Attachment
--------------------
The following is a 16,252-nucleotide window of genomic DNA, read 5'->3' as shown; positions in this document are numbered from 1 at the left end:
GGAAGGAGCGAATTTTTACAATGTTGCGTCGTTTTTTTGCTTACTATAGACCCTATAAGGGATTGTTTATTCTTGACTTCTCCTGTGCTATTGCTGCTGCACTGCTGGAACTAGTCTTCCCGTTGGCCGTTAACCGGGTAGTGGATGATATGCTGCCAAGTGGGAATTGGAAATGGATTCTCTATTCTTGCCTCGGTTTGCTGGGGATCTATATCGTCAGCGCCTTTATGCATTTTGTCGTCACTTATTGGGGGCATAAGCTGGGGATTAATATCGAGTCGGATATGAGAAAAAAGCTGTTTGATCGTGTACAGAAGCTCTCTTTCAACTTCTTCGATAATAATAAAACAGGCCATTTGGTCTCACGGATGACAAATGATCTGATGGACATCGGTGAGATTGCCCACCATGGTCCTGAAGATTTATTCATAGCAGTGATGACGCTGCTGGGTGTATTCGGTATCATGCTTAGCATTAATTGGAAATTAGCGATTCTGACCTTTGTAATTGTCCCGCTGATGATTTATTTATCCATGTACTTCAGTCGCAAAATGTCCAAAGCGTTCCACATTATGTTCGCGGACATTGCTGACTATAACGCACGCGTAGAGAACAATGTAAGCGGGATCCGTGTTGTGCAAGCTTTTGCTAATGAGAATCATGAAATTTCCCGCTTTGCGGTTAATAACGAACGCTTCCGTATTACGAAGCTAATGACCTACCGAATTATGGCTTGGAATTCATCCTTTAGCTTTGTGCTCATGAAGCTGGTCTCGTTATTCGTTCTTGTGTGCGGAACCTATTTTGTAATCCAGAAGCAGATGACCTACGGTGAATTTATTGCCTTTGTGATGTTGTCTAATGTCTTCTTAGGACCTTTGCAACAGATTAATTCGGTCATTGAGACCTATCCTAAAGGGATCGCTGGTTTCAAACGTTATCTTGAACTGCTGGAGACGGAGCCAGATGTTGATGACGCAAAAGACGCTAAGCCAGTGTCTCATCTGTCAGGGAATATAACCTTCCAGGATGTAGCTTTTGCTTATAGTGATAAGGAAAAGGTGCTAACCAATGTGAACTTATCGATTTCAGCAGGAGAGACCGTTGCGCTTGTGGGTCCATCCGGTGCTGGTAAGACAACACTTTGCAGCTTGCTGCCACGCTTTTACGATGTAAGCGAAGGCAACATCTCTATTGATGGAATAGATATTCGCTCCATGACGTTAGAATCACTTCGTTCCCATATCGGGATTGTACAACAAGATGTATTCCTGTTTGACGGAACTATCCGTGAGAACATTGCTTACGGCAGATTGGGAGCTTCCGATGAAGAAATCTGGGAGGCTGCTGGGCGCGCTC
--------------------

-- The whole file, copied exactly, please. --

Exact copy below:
The following is a 16,252-nucleotide window of genomic DNA, read 5'->3' as shown; positions in this document are numbered from 1 at the left end:
GGAAGGAGCGAATTTTTACAATGTTGCGTCGTTTTTTTGCTTACTATAGACCCTATAAGGGATTGTTTATTCTTGACTTCTCCTGTGCTATTGCTGCTGCACTGCTGGAACTAGTCTTCCCGTTGGCCGTTAACCGGGTAGTGGATGATATGCTGCCAAGTGGGAATTGGAAATGGATTCTCTATTCTTGCCTCGGTTTGCTGGGGATCTATATCGTCAGCGCCTTTATGCATTTTGTCGTCACTTATTGGGGGCATAAGCTGGGGATTAATATCGAGTCGGATATGAGAAAAAAGCTGTTTGATCGTGTACAGAAGCTCTCTTTCAACTTCTTCGATAATAATAAAACAGGCCATTTGGTCTCACGGATGACAAATGATCTGATGGACATCGGTGAGATTGCCCACCATGGTCCTGAAGATTTATTCATAGCAGTGATGACGCTGCTGGGTGTATTCGGTATCATGCTTAGCATTAATTGGAAATTAGCGATTCTGACCTTTGTAATTGTCCCGCTGATGATTTATTTATCCATGTACTTCAGTCGCAAAATGTCCAAAGCGTTCCACATTATGTTCGCGGACATTGCTGACTATAACGCACGCGTAGAGAACAATGTAAGCGGGATCCGTGTTGTGCAAGCTTTTGCTAATGAGAATCATGAAATTTCCCGCTTTGCGGTTAATAACGAACGCTTCCGTATTACGAAGCTAATGACCTACCGAATTATGGCTTGGAATTCATCCTTTAGCTTTGTGCTCATGAAGCTGGTCTCGTTATTCGTTCTTGTGTGCGGAACCTATTTTGTAATCCAGAAGCAGATGACCTACGGTGAATTTATTGCCTTTGTGATGTTGTCTAATGTCTTCTTAGGACCTTTGCAACAGATTAATTCGGTCATTGAGACCTATCCTAAAGGGATCGCTGGTTTCAAACGTTATCTTGAACTGCTGGAGACGGAGCCAGATGTTGATGACGCAAAAGACGCTAAGCCAGTGTCTCATCTGTCAGGGAATATAACCTTCCAGGATGTAGCTTTTGCTTATAGTGATAAGGAAAAGGTGCTAACCAATGTGAACTTATCGATTTCAGCAGGAGAGACCGTTGCGCTTGTGGGTCCATCCGGTGCTGGTAAGACAACACTTTGCAGCTTGCTGCCACGCTTTTACGATGTAAGCGAAGGCAACATCTCTATTGATGGAATAGATATTCGCTCCATGACGTTAGAATCACTTCGTTCCCATATCGGGATTGTACAACAAGATGTATTCCTGTTTGACGGAACTATCCGTGAGAACATTGCTTACGGCAGATTGGGAGCTTCCGATGAAGAAATCTGGGAGGCTGCTGGGCGCGCTC